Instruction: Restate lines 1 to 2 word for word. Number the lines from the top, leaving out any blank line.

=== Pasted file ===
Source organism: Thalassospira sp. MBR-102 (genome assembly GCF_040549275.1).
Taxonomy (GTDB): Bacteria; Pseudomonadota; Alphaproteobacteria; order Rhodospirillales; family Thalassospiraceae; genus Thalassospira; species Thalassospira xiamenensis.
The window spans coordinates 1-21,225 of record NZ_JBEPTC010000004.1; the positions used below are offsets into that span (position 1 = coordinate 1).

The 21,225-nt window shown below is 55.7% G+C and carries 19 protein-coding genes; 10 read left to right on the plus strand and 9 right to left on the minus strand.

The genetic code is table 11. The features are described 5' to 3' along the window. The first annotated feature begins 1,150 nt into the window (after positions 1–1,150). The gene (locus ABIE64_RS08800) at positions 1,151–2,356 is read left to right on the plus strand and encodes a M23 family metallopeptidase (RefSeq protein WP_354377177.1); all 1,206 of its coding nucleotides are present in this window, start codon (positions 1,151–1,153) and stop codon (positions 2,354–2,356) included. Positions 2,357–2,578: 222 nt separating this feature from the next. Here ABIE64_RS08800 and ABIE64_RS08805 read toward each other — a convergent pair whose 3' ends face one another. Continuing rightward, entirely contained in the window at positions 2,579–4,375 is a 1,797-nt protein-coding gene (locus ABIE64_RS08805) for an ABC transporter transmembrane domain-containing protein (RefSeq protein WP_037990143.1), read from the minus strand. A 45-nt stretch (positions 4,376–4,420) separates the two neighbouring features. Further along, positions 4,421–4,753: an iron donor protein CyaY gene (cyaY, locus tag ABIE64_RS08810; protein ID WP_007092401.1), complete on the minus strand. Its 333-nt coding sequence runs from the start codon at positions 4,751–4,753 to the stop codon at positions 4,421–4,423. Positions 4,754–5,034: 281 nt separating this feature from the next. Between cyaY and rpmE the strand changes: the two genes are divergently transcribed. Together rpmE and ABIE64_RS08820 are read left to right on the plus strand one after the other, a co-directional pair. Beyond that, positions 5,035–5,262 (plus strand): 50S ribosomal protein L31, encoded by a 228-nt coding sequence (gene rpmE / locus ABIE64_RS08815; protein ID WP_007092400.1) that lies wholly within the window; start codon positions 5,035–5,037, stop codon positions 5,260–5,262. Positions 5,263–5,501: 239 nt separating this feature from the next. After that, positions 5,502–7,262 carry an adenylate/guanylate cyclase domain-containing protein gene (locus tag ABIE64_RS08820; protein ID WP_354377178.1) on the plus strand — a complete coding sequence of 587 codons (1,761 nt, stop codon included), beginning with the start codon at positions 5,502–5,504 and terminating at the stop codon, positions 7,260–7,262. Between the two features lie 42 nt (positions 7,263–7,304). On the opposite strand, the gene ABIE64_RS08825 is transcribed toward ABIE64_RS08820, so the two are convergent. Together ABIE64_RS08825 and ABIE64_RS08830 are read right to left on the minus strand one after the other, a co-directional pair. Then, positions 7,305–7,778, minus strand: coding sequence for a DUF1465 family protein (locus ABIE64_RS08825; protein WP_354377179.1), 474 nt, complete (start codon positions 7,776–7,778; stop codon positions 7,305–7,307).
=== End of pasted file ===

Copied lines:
Source organism: Thalassospira sp. MBR-102 (genome assembly GCF_040549275.1).
Taxonomy (GTDB): Bacteria; Pseudomonadota; Alphaproteobacteria; order Rhodospirillales; family Thalassospiraceae; genus Thalassospira; species Thalassospira xiamenensis.